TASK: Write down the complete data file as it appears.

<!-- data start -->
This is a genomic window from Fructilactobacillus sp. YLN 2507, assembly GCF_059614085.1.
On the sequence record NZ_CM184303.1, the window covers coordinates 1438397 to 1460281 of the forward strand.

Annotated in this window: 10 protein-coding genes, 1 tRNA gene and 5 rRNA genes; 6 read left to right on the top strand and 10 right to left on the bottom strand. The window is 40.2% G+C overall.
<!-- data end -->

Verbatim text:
This is a genomic window from Fructilactobacillus sp. YLN 2507, assembly GCF_059614085.1.
On the sequence record NZ_CM184303.1, the window covers coordinates 1438397 to 1460281 of the forward strand.

Annotated in this window: 10 protein-coding genes, 1 tRNA gene and 5 rRNA genes; 6 read left to right on the top strand and 10 right to left on the bottom strand. The window is 40.2% G+C overall.